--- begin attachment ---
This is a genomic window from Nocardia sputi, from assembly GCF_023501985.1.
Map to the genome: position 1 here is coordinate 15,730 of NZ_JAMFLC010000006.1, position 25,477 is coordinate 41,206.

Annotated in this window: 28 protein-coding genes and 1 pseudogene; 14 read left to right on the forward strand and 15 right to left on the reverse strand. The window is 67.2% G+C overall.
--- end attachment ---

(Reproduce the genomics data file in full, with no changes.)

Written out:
This is a genomic window from Nocardia sputi, from assembly GCF_023501985.1.
Map to the genome: position 1 here is coordinate 15,730 of NZ_JAMFLC010000006.1, position 25,477 is coordinate 41,206.

Annotated in this window: 28 protein-coding genes and 1 pseudogene; 14 read left to right on the forward strand and 15 right to left on the reverse strand. The window is 67.2% G+C overall.